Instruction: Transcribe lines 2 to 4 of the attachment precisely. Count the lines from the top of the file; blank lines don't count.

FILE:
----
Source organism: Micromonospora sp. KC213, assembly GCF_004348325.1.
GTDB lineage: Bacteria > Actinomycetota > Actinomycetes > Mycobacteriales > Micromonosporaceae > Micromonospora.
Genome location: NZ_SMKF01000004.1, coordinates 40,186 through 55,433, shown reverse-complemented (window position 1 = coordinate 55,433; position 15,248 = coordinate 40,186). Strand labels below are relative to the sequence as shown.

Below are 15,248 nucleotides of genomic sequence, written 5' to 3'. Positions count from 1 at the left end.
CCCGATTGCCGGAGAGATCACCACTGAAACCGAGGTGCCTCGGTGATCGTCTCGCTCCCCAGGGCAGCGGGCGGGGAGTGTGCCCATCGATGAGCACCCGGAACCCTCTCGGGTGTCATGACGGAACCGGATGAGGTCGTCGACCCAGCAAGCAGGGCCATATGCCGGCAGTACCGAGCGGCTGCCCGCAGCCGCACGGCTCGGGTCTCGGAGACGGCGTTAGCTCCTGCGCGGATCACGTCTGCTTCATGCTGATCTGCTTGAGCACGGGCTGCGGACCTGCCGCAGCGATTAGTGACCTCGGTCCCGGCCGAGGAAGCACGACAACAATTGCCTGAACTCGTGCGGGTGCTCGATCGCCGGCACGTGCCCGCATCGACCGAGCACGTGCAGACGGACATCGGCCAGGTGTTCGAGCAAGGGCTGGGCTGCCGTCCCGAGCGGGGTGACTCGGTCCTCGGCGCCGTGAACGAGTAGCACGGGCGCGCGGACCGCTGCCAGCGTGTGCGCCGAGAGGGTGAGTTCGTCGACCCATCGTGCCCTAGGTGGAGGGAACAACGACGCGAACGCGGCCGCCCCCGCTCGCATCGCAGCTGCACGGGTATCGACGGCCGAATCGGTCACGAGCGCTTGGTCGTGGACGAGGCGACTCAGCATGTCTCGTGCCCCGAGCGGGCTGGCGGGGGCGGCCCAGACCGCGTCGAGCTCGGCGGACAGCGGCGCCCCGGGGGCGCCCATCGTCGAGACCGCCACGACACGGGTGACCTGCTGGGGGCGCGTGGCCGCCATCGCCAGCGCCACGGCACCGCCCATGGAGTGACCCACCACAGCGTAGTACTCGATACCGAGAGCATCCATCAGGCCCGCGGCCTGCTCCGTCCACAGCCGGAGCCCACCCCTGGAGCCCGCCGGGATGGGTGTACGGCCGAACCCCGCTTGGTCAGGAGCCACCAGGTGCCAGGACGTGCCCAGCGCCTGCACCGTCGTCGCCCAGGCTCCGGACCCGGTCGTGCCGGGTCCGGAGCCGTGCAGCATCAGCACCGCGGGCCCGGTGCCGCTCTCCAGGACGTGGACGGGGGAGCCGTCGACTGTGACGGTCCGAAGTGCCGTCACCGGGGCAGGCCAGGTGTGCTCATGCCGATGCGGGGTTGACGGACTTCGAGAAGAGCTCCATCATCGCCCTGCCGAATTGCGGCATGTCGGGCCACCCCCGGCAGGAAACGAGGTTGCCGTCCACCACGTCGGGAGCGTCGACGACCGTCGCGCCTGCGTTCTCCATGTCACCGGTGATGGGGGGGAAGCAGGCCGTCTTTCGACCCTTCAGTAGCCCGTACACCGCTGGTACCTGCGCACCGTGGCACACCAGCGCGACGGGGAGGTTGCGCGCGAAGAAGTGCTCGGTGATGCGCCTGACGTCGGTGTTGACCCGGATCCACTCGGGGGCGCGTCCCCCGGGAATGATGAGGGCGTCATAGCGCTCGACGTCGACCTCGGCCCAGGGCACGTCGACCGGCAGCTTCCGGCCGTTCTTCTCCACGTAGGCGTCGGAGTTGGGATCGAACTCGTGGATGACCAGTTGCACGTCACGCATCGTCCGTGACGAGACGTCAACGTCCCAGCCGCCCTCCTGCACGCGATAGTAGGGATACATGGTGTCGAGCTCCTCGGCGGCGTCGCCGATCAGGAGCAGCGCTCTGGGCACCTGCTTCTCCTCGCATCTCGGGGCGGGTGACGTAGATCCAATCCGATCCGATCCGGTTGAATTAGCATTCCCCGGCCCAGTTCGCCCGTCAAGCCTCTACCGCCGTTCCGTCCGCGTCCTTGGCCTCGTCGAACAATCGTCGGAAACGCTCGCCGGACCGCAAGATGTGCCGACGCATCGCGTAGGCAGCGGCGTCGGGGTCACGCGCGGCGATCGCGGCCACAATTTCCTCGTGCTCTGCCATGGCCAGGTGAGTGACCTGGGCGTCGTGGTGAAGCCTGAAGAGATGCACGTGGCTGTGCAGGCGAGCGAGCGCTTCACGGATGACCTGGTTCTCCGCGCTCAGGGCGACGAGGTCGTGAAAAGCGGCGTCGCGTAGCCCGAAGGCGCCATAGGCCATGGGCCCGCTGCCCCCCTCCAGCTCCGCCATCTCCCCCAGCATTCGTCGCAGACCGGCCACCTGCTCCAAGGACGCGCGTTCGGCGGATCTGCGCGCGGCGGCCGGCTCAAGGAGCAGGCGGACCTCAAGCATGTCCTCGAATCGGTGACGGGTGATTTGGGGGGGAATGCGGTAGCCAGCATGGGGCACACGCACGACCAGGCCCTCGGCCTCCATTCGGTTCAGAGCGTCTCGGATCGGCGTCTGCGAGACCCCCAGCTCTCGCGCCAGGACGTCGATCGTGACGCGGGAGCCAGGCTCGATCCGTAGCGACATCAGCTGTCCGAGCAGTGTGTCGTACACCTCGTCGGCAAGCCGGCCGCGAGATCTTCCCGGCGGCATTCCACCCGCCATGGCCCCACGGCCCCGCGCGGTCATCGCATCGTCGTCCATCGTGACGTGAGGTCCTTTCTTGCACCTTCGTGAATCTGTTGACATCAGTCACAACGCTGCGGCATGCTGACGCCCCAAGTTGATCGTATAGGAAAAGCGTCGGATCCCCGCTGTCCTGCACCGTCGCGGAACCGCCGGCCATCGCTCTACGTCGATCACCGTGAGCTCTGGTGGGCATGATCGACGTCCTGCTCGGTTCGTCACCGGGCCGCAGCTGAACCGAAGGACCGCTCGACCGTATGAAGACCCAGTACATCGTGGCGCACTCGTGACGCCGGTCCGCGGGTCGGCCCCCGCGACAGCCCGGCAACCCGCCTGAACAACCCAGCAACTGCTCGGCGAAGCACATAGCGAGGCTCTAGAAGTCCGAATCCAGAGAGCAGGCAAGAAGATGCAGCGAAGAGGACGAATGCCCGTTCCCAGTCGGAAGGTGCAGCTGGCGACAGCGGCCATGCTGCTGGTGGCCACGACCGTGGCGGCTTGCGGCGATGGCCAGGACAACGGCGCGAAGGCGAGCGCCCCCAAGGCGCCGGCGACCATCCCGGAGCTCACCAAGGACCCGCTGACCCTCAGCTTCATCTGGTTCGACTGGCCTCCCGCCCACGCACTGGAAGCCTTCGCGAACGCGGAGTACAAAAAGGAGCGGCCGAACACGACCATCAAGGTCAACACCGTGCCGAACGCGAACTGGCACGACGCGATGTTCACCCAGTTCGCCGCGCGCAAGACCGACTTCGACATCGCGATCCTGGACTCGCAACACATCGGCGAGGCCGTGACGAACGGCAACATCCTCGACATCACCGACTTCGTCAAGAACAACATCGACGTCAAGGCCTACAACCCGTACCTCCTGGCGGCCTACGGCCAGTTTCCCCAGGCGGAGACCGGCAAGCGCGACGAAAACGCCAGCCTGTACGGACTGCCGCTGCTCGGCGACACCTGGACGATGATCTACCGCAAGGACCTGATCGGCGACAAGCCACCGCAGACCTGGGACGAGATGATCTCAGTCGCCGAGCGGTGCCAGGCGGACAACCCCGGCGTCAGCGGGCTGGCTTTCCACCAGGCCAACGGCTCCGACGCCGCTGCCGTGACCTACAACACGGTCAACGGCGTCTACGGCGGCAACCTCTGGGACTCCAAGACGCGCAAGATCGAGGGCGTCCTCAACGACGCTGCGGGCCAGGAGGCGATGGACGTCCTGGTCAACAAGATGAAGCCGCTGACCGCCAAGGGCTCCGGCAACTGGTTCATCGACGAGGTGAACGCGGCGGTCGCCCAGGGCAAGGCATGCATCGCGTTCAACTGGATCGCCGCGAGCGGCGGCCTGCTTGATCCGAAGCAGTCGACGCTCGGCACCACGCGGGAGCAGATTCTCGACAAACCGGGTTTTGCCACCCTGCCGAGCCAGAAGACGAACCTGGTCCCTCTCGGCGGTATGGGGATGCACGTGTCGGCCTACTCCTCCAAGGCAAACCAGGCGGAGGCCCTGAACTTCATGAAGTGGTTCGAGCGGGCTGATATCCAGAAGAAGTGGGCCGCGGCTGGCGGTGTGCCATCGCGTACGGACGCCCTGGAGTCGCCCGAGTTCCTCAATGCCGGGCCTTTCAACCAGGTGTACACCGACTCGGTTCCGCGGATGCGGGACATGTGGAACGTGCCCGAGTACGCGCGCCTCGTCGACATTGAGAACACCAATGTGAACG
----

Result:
GTDB lineage: Bacteria > Actinomycetota > Actinomycetes > Mycobacteriales > Micromonosporaceae > Micromonospora.
Genome location: NZ_SMKF01000004.1, coordinates 40,186 through 55,433, shown reverse-complemented (window position 1 = coordinate 55,433; position 15,248 = coordinate 40,186). Strand labels below are relative to the sequence as shown.

Below are 15,248 nucleotides of genomic sequence, written 5' to 3'. Positions count from 1 at the left end.